|Matthew Henry's Concise Commentary|
1:13,14 Here is the character of Demetrius. A name in the gospel, or a good report in the churches, is better than worldly honour. Few are well spoken of by all; and sometimes it is ill to be so. Happy those whose spirit and conduct commend them before God and men. We must be ready to bear our testimony to them; and it is well when those who commend, can appeal to the consciences of such as know most of those who are commended. A personal conversation together often spares time and trouble, and mistakes which rise from letters; and good Christians may well be glad to see one another. The blessing is, Peace be to you; all happiness attend you. Those may well salute and greet one another on earth, who hope to live together in heaven. By associating with and copying the example of such Christians, we shall have peace within, and live at peace with the brethren; our communications with the Lord's people on earth will be pleasing, and we shall be numbered with them in glory everlasting.
Gill's Exposition of the Entire Bible
But I trust I shall shortly see thee,.... Either at Ephesus, where John was, or rather at the place where Gaius lived, see 3 John 1:10;
and we shall speak face to face; freely and familiarly converse together about these things, which were not thought proper to be committed to writing:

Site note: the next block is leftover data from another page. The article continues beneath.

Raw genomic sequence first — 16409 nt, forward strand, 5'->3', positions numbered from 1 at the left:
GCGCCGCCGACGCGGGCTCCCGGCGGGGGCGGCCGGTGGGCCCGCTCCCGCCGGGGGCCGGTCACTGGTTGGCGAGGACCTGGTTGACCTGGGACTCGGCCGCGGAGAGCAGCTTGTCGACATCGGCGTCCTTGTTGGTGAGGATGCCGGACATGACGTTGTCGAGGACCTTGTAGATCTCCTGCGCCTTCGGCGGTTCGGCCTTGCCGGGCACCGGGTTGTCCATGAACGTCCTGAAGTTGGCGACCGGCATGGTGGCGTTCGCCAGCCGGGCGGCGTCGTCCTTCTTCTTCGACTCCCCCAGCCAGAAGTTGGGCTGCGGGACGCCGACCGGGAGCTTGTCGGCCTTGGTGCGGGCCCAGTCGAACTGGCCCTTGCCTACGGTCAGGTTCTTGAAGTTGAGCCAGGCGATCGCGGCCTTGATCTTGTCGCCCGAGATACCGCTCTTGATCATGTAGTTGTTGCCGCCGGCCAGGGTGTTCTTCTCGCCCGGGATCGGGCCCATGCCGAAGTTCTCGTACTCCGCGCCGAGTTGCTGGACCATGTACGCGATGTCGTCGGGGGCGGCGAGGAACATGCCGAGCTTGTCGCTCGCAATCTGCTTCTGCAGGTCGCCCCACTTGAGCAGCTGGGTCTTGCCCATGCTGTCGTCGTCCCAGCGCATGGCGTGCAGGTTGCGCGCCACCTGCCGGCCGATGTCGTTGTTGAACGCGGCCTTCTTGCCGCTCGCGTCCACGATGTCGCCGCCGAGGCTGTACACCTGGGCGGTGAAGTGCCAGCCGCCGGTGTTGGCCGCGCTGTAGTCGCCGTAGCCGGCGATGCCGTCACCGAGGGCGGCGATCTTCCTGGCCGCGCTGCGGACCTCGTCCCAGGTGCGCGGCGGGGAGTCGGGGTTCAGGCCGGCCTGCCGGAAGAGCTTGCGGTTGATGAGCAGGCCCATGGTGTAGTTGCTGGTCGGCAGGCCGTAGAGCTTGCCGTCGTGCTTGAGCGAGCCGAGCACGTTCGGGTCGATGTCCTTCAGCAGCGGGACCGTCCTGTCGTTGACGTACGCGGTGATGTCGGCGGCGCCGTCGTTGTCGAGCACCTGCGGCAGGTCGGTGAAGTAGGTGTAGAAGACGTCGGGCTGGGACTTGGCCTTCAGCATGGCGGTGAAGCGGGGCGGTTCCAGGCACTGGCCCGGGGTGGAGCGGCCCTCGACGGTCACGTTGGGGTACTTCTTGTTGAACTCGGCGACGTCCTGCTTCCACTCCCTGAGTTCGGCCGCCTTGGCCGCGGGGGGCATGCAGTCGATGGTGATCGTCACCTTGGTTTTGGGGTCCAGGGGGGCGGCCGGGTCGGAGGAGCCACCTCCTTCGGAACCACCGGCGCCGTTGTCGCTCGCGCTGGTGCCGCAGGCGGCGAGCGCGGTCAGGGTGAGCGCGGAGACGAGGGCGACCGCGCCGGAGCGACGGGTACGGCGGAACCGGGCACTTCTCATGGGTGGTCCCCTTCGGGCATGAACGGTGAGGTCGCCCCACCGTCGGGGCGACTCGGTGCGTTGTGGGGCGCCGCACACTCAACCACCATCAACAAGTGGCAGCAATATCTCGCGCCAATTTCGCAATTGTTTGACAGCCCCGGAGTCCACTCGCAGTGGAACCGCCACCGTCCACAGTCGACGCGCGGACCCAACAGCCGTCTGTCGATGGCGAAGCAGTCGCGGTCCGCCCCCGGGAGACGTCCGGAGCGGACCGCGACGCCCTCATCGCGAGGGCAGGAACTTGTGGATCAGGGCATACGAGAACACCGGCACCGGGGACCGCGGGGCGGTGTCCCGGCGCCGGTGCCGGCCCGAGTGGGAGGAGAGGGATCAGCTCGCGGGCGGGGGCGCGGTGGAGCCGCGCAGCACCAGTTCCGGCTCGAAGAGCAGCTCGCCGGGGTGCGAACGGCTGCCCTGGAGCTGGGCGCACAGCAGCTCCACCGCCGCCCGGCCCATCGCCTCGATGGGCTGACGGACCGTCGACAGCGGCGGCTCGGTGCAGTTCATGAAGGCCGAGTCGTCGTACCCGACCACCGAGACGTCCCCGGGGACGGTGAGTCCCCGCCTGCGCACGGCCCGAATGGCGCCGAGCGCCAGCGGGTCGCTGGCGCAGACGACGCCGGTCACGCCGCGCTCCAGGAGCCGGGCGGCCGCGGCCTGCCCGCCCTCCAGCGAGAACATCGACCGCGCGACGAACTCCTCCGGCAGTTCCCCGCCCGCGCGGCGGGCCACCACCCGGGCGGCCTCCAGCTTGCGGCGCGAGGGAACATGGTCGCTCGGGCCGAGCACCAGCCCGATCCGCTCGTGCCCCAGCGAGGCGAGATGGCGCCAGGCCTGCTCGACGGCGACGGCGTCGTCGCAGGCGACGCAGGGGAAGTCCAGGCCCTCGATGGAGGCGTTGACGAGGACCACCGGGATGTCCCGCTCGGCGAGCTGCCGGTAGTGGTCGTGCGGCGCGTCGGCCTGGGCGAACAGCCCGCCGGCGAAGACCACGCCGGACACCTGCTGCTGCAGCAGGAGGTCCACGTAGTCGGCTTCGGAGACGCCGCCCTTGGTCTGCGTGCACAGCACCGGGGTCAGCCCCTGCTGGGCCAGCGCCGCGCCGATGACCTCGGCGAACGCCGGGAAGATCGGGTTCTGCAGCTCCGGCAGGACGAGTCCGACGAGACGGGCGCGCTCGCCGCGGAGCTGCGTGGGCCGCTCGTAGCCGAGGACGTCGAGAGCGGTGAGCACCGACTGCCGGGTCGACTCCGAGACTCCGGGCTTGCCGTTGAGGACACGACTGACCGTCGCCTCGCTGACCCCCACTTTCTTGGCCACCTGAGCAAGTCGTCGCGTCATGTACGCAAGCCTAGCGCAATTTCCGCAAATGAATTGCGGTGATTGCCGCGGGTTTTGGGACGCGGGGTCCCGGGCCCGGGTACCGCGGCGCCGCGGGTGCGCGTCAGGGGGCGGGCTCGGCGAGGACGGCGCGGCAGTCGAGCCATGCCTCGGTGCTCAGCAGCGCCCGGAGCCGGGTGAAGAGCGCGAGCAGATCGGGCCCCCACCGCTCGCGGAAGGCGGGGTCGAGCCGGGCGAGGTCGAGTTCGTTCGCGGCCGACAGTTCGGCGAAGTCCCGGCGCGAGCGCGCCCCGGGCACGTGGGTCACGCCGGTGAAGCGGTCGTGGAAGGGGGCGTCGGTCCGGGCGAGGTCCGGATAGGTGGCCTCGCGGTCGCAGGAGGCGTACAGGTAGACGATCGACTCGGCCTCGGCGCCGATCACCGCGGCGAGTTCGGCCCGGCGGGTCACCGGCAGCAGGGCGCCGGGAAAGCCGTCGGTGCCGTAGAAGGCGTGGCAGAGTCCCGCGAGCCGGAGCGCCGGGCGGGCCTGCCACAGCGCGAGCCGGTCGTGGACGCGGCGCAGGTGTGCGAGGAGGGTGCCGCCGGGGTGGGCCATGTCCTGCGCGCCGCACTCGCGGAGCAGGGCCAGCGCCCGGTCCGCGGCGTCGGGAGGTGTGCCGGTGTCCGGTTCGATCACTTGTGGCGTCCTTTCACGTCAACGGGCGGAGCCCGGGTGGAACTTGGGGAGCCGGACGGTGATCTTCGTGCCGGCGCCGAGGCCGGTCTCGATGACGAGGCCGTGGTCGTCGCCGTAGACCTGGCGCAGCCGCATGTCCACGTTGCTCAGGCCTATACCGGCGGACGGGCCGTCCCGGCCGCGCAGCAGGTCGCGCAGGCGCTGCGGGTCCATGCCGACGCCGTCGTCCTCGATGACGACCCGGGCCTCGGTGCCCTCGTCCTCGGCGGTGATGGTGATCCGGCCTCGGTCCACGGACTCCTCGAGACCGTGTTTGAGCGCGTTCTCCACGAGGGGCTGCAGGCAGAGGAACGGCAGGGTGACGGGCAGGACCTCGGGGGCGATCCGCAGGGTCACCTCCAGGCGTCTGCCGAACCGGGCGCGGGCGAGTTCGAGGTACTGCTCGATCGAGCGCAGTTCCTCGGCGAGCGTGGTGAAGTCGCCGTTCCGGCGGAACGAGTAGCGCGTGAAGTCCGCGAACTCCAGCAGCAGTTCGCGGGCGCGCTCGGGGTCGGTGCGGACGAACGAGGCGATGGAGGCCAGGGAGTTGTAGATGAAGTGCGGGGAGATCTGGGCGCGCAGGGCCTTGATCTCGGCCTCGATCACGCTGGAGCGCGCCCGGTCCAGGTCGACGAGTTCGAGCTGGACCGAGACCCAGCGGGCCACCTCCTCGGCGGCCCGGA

peace be to thee; which was the usual form of salutation with the Jews, and John was one; See Gill on John 20:19;
our friends salute thee; or send their Christian salutation to thee, wishing all health and prosperity in soul and body; meaning the members of the church at Ephesus: the Arabic version reads, "thy friends"; such at Ephesus as had a particular knowledge of him, and affection for him. The Vulgate Latin version reads, "the friends": the members in general; and the Alexandrian copy reads, "the brethren"; and the Syriac version, our brethren: and then the epistle is closed thus,
greet the friends by name; meaning those that were where Gaius lived, to whom the apostle sends his salutation, and desires it might be delivered to each of them, as if they had been mentioned by name. This and the epistle of James are the only epistles which are concluded without the word "Amen".
Jamieson-Fausset-Brown Bible Commentary
14. face to face—Greek, "mouth to mouth."
Peace—peace inward of conscience, peace fraternal of friendship, peace supernal of glory [Lyra].
friends—a title seldom used in the New Testament, as it is absorbed in the higher titles of "brother, brethren." Still Christ recognizes the relation of friend also, based on the highest grounds, obedience to Him from love, and entailing the highest privileges, admission to the intimacy of the holy and glorious God, and sympathizing Saviour; so Christians have "friends" in Christ. Here in a friendly letter, mention of "friends" appropriately occurs.
by name—not less than if their names were written [Bengel].
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